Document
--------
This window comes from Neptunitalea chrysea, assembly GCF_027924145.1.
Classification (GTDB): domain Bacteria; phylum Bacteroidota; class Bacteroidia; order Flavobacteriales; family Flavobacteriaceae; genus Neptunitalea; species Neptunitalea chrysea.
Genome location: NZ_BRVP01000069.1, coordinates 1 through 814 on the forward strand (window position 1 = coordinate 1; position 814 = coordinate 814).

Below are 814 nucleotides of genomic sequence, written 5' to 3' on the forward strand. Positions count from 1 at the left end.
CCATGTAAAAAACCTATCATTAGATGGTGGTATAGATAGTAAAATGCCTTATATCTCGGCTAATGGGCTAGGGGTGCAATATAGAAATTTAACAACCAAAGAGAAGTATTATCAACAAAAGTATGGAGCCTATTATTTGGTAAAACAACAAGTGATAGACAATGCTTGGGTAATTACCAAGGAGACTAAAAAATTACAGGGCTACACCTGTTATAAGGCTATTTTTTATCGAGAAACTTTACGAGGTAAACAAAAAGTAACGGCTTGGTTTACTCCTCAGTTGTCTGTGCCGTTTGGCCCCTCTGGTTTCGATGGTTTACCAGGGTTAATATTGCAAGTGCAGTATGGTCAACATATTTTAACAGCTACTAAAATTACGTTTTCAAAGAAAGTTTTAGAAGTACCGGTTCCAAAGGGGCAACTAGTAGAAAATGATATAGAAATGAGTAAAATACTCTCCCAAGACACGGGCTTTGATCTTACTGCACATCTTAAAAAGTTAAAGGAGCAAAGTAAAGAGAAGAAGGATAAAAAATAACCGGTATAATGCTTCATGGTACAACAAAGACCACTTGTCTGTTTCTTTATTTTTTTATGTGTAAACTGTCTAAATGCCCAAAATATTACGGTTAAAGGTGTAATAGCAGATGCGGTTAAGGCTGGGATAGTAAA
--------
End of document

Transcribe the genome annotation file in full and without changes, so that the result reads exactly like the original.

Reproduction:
This window comes from Neptunitalea chrysea, assembly GCF_027924145.1.
Classification (GTDB): domain Bacteria; phylum Bacteroidota; class Bacteroidia; order Flavobacteriales; family Flavobacteriaceae; genus Neptunitalea; species Neptunitalea chrysea.
Genome location: NZ_BRVP01000069.1, coordinates 1 through 814 on the forward strand (window position 1 = coordinate 1; position 814 = coordinate 814).

Below are 814 nucleotides of genomic sequence, written 5' to 3' on the forward strand. Positions count from 1 at the left end.
CCATGTAAAAAACCTATCATTAGATGGTGGTATAGATAGTAAAATGCCTTATATCTCGGCTAATGGGCTAGGGGTGCAATATAGAAATTTAACAACCAAAGAGAAGTATTATCAACAAAAGTATGGAGCCTATTATTTGGTAAAACAACAAGTGATAGACAATGCTTGGGTAATTACCAAGGAGACTAAAAAATTACAGGGCTACACCTGTTATAAGGCTATTTTTTATCGAGAAACTTTACGAGGTAAACAAAAAGTAACGGCTTGGTTTACTCCTCAGTTGTCTGTGCCGTTTGGCCCCTCTGGTTTCGATGGTTTACCAGGGTTAATATTGCAAGTGCAGTATGGTCAACATATTTTAACAGCTACTAAAATTACGTTTTCAAAGAAAGTTTTAGAAGTACCGGTTCCAAAGGGGCAACTAGTAGAAAATGATATAGAAATGAGTAAAATACTCTCCCAAGACACGGGCTTTGATCTTACTGCACATCTTAAAAAGTTAAAGGAGCAAAGTAAAGAGAAGAAGGATAAAAAATAACCGGTATAATGCTTCATGGTACAACAAAGACCACTTGTCTGTTTCTTTATTTTTTTATGTGTAAACTGTCTAAATGCCCAAAATATTACGGTTAAAGGTGTAATAGCAGATGCGGTTAAGGCTGGGATAGTAAA